Is McDonald’s a Dying Brand?
History teaches us that even the strongest consumer brands can die off. Just this summer A&P, once America’s largest grocer and most feared retailer, finally reached the end of the road. In recent years, we’ve also seen the demise of RadioShack and the near extinction of Hostess and its legendary baked goods such as Twinkies and Ding Dongs.
This got me wondering about another storied American brand, McDonald’s (NYSE: MCD), which has been having serious troubles lately. The very idea of McDonald’s demise is hard to swallow since the golden arches have been part of the landscape for generations. Yet other chains that were just as ubiquitous have vanished in the past, including Woolworth’s and RadioShack.
There are some symptoms of the death spiral present at McDonald’s even though it is still a very healthy company. The signs of decline at the fast-food goliath include:
- McDonald’s is planning to close more locations than it plans to open in the United States in 2015, the Associated Press reported. The wire service noted that this is the first time since 1970 that McDonald’s footprint in the USA has shrunk. Unfortunately, the exact number of stores McDonald’s plans to shutter in America is unknown.
- McDonald’s is planning to close more stores than it plans to open worldwide. In April it announced plans to close 700 underperforming locations worldwide but only add 300. The effect from closings should be minimal because the chain still operates around 36,000 restaurants worldwide with 14,300 restaurants in the U.S. alone.
- McDonald’s has stopped reporting monthly sales data, Slate reported.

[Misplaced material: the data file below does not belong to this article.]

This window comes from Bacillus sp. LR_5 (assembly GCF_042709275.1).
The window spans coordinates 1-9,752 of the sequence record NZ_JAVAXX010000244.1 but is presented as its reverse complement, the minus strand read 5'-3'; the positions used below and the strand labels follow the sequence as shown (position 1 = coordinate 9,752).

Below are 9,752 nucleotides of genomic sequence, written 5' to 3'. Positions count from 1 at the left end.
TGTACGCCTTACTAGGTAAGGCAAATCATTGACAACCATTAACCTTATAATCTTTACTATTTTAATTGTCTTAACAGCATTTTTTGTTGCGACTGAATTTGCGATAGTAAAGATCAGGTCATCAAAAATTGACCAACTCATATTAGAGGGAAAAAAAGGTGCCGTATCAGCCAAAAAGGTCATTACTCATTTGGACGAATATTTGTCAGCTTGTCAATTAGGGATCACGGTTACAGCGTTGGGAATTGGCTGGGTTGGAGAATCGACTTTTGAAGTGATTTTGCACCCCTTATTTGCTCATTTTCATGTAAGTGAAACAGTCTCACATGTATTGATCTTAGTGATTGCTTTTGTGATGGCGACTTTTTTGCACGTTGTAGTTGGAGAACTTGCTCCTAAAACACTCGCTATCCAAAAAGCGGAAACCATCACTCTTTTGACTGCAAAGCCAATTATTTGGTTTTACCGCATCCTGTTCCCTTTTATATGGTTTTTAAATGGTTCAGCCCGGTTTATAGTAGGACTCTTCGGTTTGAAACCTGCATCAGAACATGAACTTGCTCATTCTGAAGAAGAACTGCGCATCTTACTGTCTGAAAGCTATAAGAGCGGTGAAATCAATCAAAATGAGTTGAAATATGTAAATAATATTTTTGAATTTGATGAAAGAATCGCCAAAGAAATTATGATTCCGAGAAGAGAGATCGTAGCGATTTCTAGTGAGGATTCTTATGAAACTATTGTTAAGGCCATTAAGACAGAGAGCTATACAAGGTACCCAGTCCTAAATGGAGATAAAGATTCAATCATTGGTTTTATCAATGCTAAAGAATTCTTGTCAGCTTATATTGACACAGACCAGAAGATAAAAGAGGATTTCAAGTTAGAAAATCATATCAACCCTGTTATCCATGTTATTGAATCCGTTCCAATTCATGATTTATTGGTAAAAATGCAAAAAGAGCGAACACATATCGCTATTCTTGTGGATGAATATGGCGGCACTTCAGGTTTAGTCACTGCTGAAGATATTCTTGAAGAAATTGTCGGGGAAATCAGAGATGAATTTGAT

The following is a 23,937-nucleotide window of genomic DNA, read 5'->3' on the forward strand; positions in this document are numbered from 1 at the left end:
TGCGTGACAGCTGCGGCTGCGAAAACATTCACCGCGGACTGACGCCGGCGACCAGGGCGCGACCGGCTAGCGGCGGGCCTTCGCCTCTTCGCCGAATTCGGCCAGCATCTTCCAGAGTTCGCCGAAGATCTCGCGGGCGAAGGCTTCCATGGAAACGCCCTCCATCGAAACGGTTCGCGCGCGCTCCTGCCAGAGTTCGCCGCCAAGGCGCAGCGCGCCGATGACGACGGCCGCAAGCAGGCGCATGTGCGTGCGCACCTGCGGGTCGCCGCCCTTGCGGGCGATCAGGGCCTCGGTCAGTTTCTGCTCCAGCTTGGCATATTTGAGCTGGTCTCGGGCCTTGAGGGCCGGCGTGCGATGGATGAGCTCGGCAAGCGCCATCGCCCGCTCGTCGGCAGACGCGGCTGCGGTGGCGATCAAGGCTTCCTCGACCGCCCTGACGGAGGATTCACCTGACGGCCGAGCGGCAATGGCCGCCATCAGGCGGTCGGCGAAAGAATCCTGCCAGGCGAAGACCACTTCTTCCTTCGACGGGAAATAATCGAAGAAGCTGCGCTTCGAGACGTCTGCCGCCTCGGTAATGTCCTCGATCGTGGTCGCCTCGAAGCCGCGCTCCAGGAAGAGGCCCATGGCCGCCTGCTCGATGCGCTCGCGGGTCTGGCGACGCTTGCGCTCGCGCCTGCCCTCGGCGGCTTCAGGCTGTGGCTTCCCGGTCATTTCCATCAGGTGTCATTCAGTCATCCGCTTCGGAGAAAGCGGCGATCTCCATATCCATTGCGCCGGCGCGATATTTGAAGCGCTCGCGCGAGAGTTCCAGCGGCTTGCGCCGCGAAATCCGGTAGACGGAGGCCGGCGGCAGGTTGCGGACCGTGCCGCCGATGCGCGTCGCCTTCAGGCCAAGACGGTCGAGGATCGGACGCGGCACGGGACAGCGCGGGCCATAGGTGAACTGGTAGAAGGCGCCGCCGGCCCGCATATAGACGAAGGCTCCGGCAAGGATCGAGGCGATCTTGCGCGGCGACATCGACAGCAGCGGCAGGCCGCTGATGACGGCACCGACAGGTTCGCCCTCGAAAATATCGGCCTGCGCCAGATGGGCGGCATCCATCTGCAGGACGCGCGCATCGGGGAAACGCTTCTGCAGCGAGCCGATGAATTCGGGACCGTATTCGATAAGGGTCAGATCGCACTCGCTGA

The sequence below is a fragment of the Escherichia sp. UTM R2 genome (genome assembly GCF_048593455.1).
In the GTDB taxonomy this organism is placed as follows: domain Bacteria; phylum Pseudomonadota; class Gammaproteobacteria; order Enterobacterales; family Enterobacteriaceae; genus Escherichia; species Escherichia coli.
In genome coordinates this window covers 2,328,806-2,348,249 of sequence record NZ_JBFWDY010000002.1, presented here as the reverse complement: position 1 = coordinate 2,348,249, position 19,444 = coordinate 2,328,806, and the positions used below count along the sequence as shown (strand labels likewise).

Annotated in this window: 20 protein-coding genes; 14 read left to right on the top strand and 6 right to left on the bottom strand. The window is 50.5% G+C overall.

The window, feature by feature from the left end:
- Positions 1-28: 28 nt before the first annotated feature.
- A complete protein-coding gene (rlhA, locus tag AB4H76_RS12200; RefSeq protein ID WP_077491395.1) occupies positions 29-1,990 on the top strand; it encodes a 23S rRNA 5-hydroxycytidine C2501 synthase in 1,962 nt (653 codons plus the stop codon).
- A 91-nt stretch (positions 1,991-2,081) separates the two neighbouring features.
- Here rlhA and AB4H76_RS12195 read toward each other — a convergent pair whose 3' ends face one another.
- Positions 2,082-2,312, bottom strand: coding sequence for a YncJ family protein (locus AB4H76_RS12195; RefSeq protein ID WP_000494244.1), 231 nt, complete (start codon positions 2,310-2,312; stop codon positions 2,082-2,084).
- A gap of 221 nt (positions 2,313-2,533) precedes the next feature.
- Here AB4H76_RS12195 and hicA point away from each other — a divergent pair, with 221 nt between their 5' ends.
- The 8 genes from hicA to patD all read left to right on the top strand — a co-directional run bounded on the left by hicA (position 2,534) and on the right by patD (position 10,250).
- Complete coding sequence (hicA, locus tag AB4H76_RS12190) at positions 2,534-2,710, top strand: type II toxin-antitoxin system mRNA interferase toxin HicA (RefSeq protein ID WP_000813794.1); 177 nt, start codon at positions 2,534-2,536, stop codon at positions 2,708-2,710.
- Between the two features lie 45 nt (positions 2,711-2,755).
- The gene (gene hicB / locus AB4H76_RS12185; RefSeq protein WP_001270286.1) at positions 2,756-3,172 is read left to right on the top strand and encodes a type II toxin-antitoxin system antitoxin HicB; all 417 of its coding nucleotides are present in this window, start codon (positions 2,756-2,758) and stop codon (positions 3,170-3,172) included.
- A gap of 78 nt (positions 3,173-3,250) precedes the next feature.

- McDonald’s U.S. sales fell by 2.2% in May, the next to the last last month for which it reported sales data, The Wall Street Journal reported. The drop was steeper than what analysts had expected at 1.7%.
- McDonald’s has only reported one month in which same store sales did not fall since 2013.
- Same store sales in some areas outside the U.S. were falling faster. Same store sales fell by 3.2% in May in the Middle East, Asia and Africa.
- The only area where McDonald’s saw improvements was Europe, where same store sales increased by 2.3% in May.
- McDonald’s revenue was falling at a rate of -9.52% on June 30, 2015, according to YCharts.
- McDonald’s revenue seems to have fallen off a cliff. In June 2014 McDonald’s reported a TTM revenue of $28.30 billion; that fell to $26.02 billion in June 2015. According to my calculator, that created a revenue loss of $2.28 billion.
McDonalds Is Still Profitable, but for How Long?
Despite that, McDonald’s is still a very profitable company. It reported a net income of $4.18 billion, a profit margin of 18.5% and a free cash flow of $1.098 billion on June 30, 2015. Yet one has to wonder how much longer it can maintain those numbers in the face of such revenue losses.
McDonald’s is still a pretty good deal for investors. It offered a diluted earnings per share of 4.319, a dividend yield of 3.32%, a forward dividend yield of 3.38% and a return on equity of 32.35% on June 30.
A Brand in Trouble
Despite its robust financial health, McDonalds still looks like a brand that is in a lot of trouble. A chain that has an almost legendary reputation for retaining diner loyalty is losing customers at a staggering rate.
Think about it. This way if McDonalds loses 2.2% of its customers a month for 10 months, that would be 22% of its market gone. Those that do not think this is realistic should take a look at the revenue figures: McDonald’s lost almost 10% of its revenue in a year.
So what is going on here? Why is this once mighty brand in so much trouble? A brief look at how brands die can tell us and, more importantly, show us how McDonald’s could be turned around.
How Brands Die
Brands die from many different causes, some of which can be very hard to diagnose.
One common malady that often proves fatal is plain old fashioned mismanagement. This seems to be the case at Sears and Kmart, where our friend Eddie Lampert has succeeded in destroying two great American brands. McDonald’s seems to be very well managed, so this is not the cause of its affliction.